Show business


Show business, sometimes shortened to show biz or showbiz (since c. 1945),[1] is a vernacular term for all aspects of the entertainment industry.[1] From the business side (including managers, agents, producers, and distributors), the term applies to the creative element (including artists, performers, writers, musicians, and technicians) and was in common usage throughout the 20th century, although the first known use in print dates from 1850.[2][3][4] At that time and for several decades, it typically included an initial the.[1] By the latter part of the century, it had acquired a slightly arcane quality associated with the era of variety, but the term is still in active use. In modern entertainment industry, it is also associated with the great fashion industry (creating trend and fashion) and acquiring intellectual property rights from the invested research in the entertainment business.[5]

Industry

The global media and entertainment (M&E) market, including filmmaking, television shows and advertising, streaming media, music industry, broadcasting, radio, publishing, video games, and ancillary services and products) was worth $1.72 trillion in 2015, $1.9 trillion in 2016, with extrapolations ranging to $2.14 trillion by 2020. About one third of the total ($735 billion in 2017) is made up by the U.S. entertainment industry, the largest M&E in the world. [6][7][8]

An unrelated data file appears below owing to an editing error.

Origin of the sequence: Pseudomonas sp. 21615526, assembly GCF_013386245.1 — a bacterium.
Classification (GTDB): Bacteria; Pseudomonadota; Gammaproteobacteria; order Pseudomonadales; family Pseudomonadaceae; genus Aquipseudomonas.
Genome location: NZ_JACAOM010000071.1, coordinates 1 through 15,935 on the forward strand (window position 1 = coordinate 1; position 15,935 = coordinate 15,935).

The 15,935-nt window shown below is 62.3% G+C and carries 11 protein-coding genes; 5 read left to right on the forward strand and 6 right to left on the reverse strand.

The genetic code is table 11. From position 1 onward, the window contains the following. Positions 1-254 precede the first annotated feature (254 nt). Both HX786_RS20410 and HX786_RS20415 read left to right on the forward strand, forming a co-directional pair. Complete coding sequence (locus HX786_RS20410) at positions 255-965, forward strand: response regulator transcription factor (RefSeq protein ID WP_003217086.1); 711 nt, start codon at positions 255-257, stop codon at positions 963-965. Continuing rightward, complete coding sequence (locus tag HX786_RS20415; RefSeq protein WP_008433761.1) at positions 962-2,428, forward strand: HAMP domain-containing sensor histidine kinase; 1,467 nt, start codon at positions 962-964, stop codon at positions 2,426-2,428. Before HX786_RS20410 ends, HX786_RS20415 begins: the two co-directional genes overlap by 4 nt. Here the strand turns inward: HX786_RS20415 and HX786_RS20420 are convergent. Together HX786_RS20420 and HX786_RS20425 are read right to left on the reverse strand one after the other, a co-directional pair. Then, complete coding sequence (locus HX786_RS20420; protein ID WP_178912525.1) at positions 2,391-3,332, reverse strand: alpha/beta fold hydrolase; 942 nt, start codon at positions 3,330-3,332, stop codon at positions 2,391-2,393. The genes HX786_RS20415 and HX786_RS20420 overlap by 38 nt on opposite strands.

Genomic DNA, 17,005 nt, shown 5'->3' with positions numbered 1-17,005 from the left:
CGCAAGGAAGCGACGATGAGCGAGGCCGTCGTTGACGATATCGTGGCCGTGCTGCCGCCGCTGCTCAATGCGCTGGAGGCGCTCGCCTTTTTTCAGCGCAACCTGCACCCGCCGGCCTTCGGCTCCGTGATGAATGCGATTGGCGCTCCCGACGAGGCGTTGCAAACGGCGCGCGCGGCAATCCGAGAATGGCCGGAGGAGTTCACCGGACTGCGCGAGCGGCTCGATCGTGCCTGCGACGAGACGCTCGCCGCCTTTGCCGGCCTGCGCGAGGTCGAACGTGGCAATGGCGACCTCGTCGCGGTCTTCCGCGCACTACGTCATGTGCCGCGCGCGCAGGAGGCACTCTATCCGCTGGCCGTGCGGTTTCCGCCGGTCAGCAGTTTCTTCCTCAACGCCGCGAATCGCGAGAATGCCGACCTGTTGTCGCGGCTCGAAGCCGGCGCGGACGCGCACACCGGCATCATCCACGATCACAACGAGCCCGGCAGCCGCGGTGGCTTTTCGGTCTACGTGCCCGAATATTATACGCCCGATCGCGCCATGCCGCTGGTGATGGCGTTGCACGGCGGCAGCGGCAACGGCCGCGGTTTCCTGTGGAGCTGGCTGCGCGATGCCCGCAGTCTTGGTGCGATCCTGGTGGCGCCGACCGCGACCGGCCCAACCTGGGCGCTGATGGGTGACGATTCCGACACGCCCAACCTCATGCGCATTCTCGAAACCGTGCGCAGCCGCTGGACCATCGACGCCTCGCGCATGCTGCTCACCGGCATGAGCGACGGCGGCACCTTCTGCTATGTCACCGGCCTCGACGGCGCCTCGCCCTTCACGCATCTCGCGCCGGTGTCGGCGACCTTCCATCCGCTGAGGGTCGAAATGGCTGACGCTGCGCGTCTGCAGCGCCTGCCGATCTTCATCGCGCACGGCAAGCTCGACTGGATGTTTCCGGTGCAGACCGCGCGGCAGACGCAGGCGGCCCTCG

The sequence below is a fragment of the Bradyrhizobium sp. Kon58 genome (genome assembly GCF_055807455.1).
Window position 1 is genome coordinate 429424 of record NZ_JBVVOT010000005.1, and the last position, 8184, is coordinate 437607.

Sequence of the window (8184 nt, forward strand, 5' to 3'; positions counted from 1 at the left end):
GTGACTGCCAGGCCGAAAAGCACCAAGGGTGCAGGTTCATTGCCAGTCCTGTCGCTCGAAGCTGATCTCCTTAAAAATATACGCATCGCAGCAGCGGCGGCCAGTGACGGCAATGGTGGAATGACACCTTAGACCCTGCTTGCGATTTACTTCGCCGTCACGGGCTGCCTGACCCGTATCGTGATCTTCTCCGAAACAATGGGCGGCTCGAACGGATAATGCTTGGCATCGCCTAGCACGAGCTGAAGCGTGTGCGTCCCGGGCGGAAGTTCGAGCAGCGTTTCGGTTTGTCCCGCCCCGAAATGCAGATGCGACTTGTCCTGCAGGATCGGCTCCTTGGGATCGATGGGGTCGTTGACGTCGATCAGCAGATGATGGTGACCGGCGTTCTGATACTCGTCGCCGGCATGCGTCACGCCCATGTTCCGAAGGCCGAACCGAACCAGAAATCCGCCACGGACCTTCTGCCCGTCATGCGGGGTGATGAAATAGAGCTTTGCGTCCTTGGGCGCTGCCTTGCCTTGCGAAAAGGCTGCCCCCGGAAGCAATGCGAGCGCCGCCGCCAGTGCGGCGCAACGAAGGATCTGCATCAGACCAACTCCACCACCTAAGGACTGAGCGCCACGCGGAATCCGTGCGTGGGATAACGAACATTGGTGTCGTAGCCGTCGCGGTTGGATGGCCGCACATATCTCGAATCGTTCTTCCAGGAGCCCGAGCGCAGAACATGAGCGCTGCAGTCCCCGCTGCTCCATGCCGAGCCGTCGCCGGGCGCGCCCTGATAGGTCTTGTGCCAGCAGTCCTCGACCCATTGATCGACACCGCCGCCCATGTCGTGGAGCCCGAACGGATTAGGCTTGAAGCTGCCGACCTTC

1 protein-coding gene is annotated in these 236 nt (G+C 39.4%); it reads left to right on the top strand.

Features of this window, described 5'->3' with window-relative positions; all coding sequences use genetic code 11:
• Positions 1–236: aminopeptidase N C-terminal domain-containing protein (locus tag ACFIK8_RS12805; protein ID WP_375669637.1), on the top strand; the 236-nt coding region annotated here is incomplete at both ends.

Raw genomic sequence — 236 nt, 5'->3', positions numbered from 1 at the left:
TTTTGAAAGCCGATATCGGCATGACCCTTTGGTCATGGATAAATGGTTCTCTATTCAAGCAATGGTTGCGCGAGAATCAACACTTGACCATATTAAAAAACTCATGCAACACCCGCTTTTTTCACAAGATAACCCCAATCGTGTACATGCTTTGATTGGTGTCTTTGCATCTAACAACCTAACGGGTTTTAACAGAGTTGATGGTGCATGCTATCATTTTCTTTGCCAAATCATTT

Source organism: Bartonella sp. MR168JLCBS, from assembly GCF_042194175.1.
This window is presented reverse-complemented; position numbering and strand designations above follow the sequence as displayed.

Sectors and companies

The entertainment sector can be split up into the following subsectors:

ISIC

The industry segment is covered by class "R" of the International Standard Industrial Classification: "Arts, entertainment and recreation"

See also

References

  1. ^ a b c Oxford English Dictionary 2nd Ed. (1989)
  2. ^ The term is used to describe any and every aspect of the entertainment industry, with the "show" being the forms of entertainment and "business" being the goings on behind the scenes of those entertainment events
  3. ^ "Slanguage Dictionary". Variety. Archived from the original on 18 December 2015. Retrieved 20 December 2015.
  4. ^ T. Ford (1850) Peep behind Curtain vii. 26 (cited by the OED)
  5. ^ "Archived copy" (PDF). Archived (PDF) from the original on 3 September 2013. Retrieved 14 July 2017.CS1 maint: archived copy as title (link)
  6. ^ "U.S. entertainment and media industry 2011-2020 - Statistic". Statista.
  7. ^ https://www.selectusa.gov/media-entertainment-industry-united-states
  8. ^ https://www.trade.gov/topmarkets/pdf/Top%20Markets%20Media%20and%20Entertinment%202017.pdf

Copyright